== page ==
A source from inside the Commission said that the companies in the industry are not happy about this draft proposal and a few of the major companies in the industry have already voiced concerns about an EU level regulation. The Source would not name the companies, however.
There are over 1000 offshore oil and gas installations in the EU almost 50% of which is located in the UK; one of the largest being Oil & Gas UK. With the majority of them being located in three out of the 27 member states territory, the companies feel that it is their own business to ensure the safety of their workers and the operations themselves.
In response to the Commission’s proposal on offshore safety, Oil & Gas UK released a statement.
Chief executive, Malcolm Webb, said: “Oil & Gas UK is opposed to blanket EU regulation of this country’s offshore oil and gas industry, which operates under a fully fit for purpose and robust regulatory regime. Relinquishing regulatory control to the EU, which has no established competence in this matter and where only three out of the twenty-seven member states have an offshore oil and gas industry of real scale, risks undermining safety and environmental performance here in the UK.”
When asked to comment further, Oil & Gas UK declined the opportunity.
With the unrest amongst the members of the industry, it has been suggested that some of the larger companies may continue doing things their own way.
“If this becomes a regulation, which it should by 2013, then they will simply have to be followed,” said Joe Hennon in response to this suggestion. “If they do not adhere to them, then it will be up to the individual member states to enforce the legislation. If they fail to do so, only then would the EU intervene.”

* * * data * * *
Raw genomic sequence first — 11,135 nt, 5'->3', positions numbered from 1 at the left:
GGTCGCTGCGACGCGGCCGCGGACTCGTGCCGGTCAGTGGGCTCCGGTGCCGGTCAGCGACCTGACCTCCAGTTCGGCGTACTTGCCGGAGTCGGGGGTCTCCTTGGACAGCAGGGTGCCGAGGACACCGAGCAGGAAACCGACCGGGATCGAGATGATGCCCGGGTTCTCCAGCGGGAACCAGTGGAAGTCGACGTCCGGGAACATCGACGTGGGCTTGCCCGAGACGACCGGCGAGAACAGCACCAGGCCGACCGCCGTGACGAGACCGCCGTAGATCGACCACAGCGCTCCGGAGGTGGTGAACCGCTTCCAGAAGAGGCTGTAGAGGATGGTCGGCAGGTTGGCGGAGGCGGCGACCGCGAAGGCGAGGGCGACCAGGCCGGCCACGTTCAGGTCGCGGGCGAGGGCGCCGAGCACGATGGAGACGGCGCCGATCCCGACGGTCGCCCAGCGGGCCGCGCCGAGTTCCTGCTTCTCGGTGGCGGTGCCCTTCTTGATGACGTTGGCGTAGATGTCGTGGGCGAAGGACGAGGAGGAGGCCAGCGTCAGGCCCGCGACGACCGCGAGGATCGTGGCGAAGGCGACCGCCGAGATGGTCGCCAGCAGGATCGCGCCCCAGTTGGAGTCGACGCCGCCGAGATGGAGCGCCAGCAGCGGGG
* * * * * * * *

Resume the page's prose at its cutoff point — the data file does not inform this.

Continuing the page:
The Oil and Gas Industry
Energy Commissioner Günther Oettinger said that most oil and gas in Europe is produced offshore, often in harsh geographical and geological conditions. Given the growing energy demand, the EU will need all the oil and gas from beneath our seas. But the government also needs to prevent accidents like Deepwater Horizon in the Gulf of Mexico from happening again.
With oil remaining the main source of energy at 37% consumption, the EU will continue drilling and producing oil to meet this demand. Therefore they must ensure the safety of those installations and reduce the risk of an accident; this proposal is a step towards that goal.
Not only is the United Kingdom one of the largest consumers of energy but it is also one of the highest consumers of energy. In 2009, the European Union combined consumed approximately 460 million toe (tonnes of oil equivalent). The UK, one of the largest consumers after Germany and France spent 13% of that number.
Dan Jorgensen, a member of the Environment committee in the European Parliament, suggests that this initiative will be beneficial to the environment. Their goal for the environment is, with the help of the rest of the world, to keep the increase in temperature below 2 degrees and this proposal will help that endeavour.